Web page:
88A. ENTATA, Rolfe.

"One of them was a particularly fine type of Arunta, ~ he impressed me with his splendid air of independence."

Errol Coote, Hell's Airport. 139.


Known as 'Jacky' in Ion Idriess's 'Lasseter's Last Ride' and 'Ralf' in Blakeley's 'Dream Millions'. Rolfe Entata had considerable involvement in the first C.A.G.E. Expedition and his observations on the Expedition members and organisation would have been enlightening....if anyone had bothered to ask him. Entata was introduced to the Expedition at Illbilla waterhole on 31/08/30, at the time he was travelling with Paul Johns and another Aboriginal and five camels, ostensibly on a dogging trip, that is hunting dingoes for the bounty. Johns and his helpers had been forced into Illbilla due to lack of supplies and water.

Johns' suspiciously convenient arrival proved a blessing for Blakeley and Lasseter, Johns and his Aboriginal guides now provided a second option to extend the search for Lasseter's reef if the Thornycroft failed to traverse the difficult country south of Illbilla, and Entata became the Expeditions temporary interpreter, conversant in several Aboriginal languages and dialects. Blakeley was now able to question Ngapatjukurrpa, (Rip van Winkle) regarding the location of waterholes and Aboriginal tribes in the vicinity.

Blakeley was so impressed with Entata's  command of Aboriginal languages, as well as English and German, learnt to fluency at Hermannsburg Lutheran Mission, that he made the pertinent observation that a man of his ability, "should be employed by the Crown as an interpreter in Aboriginal trials, then our natives would get a fair trial". Blakeley also learned that Entata was a very religious man and had a fine singing voice, and helped in clearing Illbilla airstrip for the Mackay expedition. Lasseter also made good use of Entata's knowledge and it is possible that the Pitjantjatjara to English dictionary at pages 4 and 5 of Lasseter's Diary was compiled with Entata's help.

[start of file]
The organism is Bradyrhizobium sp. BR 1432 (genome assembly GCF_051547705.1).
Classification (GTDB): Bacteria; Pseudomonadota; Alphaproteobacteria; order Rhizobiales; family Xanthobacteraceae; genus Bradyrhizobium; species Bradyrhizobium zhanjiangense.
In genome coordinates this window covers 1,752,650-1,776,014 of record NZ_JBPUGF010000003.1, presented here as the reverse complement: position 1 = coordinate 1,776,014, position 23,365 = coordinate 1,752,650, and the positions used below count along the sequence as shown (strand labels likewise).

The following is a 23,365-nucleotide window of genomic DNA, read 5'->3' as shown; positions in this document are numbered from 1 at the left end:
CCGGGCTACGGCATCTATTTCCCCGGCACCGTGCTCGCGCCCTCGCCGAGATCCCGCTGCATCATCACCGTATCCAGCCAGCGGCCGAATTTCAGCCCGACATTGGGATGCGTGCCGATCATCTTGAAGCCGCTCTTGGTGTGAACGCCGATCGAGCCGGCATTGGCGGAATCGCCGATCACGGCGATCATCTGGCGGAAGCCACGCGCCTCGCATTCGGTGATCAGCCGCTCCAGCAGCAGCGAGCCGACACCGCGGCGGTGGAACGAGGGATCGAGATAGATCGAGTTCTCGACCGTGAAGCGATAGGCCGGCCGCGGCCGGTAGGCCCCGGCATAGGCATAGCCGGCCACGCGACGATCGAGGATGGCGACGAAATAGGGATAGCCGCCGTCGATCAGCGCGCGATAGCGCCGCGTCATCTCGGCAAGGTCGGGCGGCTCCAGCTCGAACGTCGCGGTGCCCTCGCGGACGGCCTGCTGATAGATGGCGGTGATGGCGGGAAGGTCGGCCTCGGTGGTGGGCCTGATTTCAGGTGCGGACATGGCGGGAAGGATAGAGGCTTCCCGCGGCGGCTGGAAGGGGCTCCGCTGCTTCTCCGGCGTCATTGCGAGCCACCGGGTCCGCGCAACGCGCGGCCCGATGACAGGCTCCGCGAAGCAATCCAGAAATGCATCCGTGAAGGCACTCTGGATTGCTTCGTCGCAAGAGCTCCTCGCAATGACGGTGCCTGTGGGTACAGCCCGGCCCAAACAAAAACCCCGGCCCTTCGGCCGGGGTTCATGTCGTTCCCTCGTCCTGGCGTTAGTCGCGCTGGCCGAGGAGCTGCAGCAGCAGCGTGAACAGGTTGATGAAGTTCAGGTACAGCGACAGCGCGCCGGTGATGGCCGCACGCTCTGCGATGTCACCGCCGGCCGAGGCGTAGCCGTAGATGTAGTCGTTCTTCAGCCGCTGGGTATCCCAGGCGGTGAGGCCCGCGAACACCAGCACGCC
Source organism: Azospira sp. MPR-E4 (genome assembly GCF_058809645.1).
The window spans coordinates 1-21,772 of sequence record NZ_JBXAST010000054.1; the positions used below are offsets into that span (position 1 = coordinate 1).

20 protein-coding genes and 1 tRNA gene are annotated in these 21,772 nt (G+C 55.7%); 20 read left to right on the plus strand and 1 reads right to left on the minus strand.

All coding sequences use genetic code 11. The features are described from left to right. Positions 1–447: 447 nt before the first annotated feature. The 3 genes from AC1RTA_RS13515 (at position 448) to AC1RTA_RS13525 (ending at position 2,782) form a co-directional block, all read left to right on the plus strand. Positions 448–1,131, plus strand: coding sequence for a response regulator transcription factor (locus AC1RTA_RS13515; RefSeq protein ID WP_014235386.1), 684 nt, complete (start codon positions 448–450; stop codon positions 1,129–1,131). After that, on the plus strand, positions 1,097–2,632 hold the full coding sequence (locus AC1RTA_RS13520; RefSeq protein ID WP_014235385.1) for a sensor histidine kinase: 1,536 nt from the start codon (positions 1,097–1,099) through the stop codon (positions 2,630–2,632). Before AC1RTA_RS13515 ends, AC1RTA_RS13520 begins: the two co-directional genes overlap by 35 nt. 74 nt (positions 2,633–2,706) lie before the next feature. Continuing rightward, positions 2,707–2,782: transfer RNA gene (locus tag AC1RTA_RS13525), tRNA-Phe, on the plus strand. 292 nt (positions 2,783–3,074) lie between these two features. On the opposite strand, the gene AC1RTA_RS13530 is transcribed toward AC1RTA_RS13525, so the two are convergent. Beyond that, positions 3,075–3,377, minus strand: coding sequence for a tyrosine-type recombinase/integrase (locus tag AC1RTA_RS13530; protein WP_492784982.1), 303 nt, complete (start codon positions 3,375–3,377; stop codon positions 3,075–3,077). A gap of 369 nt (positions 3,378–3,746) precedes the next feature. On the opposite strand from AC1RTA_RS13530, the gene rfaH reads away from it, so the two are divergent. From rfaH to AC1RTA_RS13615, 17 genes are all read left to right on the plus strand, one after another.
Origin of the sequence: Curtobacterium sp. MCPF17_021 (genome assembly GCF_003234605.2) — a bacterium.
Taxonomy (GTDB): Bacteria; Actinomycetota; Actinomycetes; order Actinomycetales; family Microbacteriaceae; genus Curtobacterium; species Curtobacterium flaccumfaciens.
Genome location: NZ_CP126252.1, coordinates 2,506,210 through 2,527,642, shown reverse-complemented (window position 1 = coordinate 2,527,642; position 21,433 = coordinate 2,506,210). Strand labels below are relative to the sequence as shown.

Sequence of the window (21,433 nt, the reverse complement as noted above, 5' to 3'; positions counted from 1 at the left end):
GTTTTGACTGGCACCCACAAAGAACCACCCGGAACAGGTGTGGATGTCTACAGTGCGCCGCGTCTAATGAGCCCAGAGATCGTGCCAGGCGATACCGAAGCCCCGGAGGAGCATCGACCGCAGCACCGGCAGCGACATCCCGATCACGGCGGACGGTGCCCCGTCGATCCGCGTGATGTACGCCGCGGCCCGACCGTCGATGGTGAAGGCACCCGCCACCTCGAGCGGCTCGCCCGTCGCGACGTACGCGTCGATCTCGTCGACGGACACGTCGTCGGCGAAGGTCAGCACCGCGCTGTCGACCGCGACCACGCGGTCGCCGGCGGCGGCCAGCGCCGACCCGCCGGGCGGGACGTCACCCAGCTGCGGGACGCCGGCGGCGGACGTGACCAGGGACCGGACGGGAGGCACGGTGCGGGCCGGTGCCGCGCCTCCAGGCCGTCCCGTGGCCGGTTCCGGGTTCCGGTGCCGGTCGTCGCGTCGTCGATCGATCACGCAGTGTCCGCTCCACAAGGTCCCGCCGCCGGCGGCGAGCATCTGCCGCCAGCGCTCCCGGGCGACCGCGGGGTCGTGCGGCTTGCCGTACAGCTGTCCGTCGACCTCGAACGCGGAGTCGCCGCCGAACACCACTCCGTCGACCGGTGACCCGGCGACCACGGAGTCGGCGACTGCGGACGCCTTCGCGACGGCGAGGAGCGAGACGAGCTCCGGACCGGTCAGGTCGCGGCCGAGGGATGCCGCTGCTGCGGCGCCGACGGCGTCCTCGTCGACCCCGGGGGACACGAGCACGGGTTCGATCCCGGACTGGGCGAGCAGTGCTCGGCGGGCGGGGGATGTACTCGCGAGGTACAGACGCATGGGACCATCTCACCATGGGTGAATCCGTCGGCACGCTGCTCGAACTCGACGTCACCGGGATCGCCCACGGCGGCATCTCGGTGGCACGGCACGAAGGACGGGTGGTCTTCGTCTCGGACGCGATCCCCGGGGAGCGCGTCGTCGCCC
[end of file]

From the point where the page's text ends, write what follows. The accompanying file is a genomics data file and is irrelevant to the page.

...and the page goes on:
Lasseter and Johns left Illbilla on 15/09/30, heading south for the Petermann Ranges, but without Entata and his mate, they had cannily deduced that, "four men with five camels would mean two men walking all the time, and the natives knew who those two would be". The Aboriginals set off for Hermannsburg without food or water, confident their land would provide. Nevertheless Blakeley was troubled over their circumstances, but he was relived when Fred Colson reported next day, that he had met Entata and his mate fifty miles away, striding out, wearing just their boots and hats, splendid independence indeed.  

Coote also met Entata at this time and was most impressed with his abilities, noting that Entata was allowed to carry a rifle which was generally against the law of the day and, "he was not very friendly disposed towards Johns". Coote made a point of remembering Entata, "Rolfe was his name. I met him again. In fact I went looking for him". On 12/10/30 Coote arrived at Hermannsburg Mission and hired Entata to assist Philip Taylor and Paddy Tucker with the camel string carrying supplies to Ayers Rock where Coote intended to set up a base and search for Lasseter. Entata met Taylor and Tucker at Bob Buck's station, Middleton Ponds, and the four man team headed west, arriving at the 'Rock on 5/11/30. Taylor and Entata remained at Ayers Rock after Coote and Tucker departed, clearing an airstrip in anticipation of Coote's return. Disaster struck their camp on 8/11/30 when the highly inflammable windbreaks blew onto the camp fire and destroyed most of their equipment and supplies. According to Paddy Tucker Entata's tent and waterbag survived, "Taylor had nothing". their only recourse was to abandon the camp and head straight for Bob Buck's station with just one camel and a drum of water, "Like a good bushman, Rolfe just made a straight bee line for Bob Buck's, Taylor reckoned that Rolfe saved his life coming though that desert".